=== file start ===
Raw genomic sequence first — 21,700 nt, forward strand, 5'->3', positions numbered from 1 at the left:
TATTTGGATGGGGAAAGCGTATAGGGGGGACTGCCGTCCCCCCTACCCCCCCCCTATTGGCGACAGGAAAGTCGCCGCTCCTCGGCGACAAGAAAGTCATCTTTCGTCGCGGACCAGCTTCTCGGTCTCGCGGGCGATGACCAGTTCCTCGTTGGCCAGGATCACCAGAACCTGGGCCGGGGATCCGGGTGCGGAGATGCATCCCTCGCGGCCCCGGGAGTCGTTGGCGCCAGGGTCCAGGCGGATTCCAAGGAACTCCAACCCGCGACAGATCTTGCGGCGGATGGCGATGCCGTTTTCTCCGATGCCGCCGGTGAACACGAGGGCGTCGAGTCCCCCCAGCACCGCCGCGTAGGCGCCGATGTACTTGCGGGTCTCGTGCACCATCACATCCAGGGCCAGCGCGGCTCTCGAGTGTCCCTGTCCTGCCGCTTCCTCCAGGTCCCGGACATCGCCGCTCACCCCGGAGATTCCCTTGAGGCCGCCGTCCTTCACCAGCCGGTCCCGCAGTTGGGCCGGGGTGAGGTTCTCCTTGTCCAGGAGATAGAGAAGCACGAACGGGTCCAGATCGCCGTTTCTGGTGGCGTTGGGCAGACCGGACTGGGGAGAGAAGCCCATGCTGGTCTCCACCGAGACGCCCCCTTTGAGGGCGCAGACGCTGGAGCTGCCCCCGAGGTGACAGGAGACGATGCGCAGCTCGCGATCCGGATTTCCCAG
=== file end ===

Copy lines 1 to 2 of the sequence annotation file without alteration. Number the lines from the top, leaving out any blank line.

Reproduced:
Raw genomic sequence first — 21,700 nt, forward strand, 5'->3', positions numbered from 1 at the left:
TATTTGGATGGGGAAAGCGTATAGGGGGGACTGCCGTCCCCCCTACCCCCCCCCTATTGGCGACAGGAAAGTCGCCGCTCCTCGGCGACAAGAAAGTCATCTTTCGTCGCGGACCAGCTTCTCGGTCTCGCGGGCGATGACCAGTTCCTCGTTGGCCAGGATCACCAGAACCTGGGCCGGGGATCCGGGTGCGGAGATGCATCCCTCGCGGCCCCGGGAGTCGTTGGCGCCAGGGTCCAGGCGGATTCCAAGGAACTCCAACCCGCGACAGATCTTGCGGCGGATGGCGATGCCGTTTTCTCCGATGCCGCCGGTGAACACGAGGGCGTCGAGTCCCCCCAGCACCGCCGCGTAGGCGCCGATGTACTTGCGGGTCTCGTGCACCATCACATCCAGGGCCAGCGCGGCTCTCGAGTGTCCCTGTCCTGCCGCTTCCTCCAGGTCCCGGACATCGCCGCTCACCCCGGAGATTCCCTTGAGGCCGCCGTCCTTCACCAGCCGGTCCCGCAGTTGGGCCGGGGTGAGGTTCTCCTTGTCCAGGAGATAGAGAAGCACGAACGGGTCCAGATCGCCGTTTCTGGTGGCGTTGGGCAGACCGGACTGGGGAGAGAAGCCCATGCTGGTCTCCACCGAGACGCCCCCTTTGAGGGCGCAGACGCTGGAGCTGCCCCCGAGGTGACAGGAGACGATGCGCAGCTCGCGATCCGGATTTCCCAG